Factors Impacting Success of School-Based Suicide Prevention Programs
This research summary was developed by the Knowledge Network for Student Well-Being (KNSWB). At present, no evidence conclusively supports the use of any one specific type of school-based intervention for suicide prevention. This summary outlines a 2012 realist review (explanation rather than critique) that examined characteristics of interventions linked to a reduction in suicide attempts. Based on the findings, implications and recommendations are provided.
Viewed 66 times.
Critical Literacy Instruction and Primary Students
This action research study examined the impact of critical literacy instruction on primary students’ ability to respond critically to text. Specifically, the researchers explored primary students’ understanding of voice (which character’s message is most prominently portrayed); voiceless (which character’s message is marginalized ); the voiceless perspective (what a character might say); and the author’s message (what meanings and values does the text convey).
Viewed 1,259 times.
Assessing Text Difficulty for Students
This summary was created by the What Works: Research into Practice program at the Ontario Ministry of Education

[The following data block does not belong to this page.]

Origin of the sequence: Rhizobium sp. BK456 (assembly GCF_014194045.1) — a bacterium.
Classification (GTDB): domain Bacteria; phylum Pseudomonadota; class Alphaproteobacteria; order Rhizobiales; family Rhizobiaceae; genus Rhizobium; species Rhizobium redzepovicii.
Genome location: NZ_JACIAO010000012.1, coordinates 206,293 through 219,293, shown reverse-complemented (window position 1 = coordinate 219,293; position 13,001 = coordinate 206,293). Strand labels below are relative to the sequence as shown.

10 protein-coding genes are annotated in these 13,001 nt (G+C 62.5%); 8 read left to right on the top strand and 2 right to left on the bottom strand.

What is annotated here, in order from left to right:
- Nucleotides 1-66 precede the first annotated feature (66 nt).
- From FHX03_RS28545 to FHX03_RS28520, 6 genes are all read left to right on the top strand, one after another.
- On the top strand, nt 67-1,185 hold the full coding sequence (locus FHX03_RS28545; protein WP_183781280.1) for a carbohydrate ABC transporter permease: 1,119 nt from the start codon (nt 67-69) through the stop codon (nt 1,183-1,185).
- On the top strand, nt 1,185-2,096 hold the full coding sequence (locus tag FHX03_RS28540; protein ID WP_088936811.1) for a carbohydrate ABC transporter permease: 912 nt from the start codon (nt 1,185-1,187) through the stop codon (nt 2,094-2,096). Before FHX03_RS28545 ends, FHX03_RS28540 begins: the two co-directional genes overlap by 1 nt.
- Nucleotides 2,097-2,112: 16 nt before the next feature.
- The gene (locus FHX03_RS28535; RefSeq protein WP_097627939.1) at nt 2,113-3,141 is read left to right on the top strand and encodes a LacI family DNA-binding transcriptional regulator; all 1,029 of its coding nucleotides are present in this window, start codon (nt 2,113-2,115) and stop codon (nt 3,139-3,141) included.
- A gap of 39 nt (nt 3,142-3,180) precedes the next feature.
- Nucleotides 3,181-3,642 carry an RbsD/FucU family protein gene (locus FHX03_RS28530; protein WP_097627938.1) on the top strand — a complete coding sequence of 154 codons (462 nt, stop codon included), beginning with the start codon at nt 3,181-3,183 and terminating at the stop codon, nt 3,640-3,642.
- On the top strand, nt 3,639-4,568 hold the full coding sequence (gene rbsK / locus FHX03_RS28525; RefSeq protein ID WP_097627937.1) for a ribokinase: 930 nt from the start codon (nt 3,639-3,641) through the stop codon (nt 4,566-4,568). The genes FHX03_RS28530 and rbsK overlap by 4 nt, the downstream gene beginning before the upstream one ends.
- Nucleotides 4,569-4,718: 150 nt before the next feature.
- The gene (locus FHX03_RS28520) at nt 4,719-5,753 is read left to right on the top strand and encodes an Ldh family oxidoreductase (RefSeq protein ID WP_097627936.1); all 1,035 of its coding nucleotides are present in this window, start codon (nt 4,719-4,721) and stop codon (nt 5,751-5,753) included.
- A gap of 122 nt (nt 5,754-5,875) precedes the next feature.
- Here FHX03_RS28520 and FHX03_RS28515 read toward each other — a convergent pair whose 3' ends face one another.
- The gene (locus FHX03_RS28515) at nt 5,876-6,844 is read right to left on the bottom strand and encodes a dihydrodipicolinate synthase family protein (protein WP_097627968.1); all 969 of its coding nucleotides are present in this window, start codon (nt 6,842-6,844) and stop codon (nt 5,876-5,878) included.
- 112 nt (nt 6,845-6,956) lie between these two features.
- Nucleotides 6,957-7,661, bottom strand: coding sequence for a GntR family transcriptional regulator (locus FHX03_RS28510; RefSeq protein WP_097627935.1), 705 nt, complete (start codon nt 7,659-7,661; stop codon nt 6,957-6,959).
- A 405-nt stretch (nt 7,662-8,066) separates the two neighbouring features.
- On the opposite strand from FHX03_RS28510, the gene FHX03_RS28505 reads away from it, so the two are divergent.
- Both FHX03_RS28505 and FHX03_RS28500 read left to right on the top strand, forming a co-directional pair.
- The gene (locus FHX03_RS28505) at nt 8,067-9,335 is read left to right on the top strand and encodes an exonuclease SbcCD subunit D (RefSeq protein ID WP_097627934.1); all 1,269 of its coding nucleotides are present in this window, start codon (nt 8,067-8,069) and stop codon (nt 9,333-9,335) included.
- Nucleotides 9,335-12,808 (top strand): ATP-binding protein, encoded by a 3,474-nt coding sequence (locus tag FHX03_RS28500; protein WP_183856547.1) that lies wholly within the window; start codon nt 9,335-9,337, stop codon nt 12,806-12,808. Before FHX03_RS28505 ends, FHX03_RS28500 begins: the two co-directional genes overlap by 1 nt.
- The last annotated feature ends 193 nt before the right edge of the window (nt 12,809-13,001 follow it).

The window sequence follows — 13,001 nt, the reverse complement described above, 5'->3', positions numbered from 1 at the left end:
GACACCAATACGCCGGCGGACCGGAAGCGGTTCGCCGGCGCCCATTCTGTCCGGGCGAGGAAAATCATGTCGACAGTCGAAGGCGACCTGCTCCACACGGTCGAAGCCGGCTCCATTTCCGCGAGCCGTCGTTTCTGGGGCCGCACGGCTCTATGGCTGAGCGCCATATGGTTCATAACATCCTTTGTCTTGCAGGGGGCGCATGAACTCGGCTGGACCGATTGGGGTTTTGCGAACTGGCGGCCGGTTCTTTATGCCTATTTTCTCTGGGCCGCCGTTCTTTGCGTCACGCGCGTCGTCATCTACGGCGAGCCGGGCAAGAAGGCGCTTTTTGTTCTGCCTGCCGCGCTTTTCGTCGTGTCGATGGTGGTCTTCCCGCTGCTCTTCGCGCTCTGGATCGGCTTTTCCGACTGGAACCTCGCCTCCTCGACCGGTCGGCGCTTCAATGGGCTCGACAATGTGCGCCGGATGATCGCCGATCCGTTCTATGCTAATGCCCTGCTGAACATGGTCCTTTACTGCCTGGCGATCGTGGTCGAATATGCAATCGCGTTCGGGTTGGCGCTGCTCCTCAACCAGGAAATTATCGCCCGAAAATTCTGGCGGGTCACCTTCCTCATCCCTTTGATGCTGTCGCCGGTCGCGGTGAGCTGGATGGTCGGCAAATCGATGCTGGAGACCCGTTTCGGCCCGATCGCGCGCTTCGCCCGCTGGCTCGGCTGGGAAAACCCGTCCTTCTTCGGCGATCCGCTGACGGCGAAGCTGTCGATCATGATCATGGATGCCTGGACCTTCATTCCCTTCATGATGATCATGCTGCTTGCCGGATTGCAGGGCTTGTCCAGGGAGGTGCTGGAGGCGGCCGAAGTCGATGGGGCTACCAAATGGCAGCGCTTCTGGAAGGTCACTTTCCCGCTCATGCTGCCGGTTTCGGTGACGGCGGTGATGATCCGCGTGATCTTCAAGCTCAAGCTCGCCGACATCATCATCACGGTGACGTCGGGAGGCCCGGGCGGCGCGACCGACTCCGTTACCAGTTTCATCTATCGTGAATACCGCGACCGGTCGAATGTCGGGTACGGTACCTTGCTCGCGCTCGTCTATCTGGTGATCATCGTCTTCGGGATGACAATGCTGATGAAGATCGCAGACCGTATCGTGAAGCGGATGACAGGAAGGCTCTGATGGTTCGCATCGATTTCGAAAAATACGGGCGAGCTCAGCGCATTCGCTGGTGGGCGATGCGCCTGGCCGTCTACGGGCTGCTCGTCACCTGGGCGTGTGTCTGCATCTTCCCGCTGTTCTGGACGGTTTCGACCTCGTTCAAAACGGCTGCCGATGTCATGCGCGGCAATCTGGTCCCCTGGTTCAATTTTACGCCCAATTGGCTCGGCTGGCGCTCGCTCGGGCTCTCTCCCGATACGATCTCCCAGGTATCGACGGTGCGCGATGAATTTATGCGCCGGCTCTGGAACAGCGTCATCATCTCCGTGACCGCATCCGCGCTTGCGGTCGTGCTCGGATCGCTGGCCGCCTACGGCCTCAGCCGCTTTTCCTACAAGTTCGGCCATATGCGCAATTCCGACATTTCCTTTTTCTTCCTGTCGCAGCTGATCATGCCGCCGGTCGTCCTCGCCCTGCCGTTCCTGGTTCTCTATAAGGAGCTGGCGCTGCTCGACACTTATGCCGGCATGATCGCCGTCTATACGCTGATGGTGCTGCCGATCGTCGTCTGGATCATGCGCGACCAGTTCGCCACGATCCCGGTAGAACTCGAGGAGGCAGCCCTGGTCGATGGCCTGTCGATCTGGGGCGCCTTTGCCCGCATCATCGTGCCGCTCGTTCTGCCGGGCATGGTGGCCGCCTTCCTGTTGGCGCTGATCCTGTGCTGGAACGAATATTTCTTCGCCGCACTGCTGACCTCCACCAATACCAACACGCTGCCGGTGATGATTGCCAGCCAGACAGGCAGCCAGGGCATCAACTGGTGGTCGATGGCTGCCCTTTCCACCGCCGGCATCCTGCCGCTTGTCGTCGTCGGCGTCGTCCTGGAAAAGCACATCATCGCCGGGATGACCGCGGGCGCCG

This monograph explores three key kinds of knowledge that may help teachers arrive at more informed and defensible judgments about the likelihood of a text’s readability for children:
1. knowledge about the reader’s characteristics and the reading task
2. knowledge about the surface features of a text
3.knowledge about the deeper features of texts and the modalities represented in the text.
Viewed 1,350 times.
Does School Size Affect Student Achievement?
There has been much debate about the impact of school characteristics (such as school and classroom size) on student achievement. This study investigated the relationship between the size of a school — how large a school is in terms of student enrollment — and the academic achievement of students within that school.
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What Factors Impact Student Enrollment in Physical Education Classes?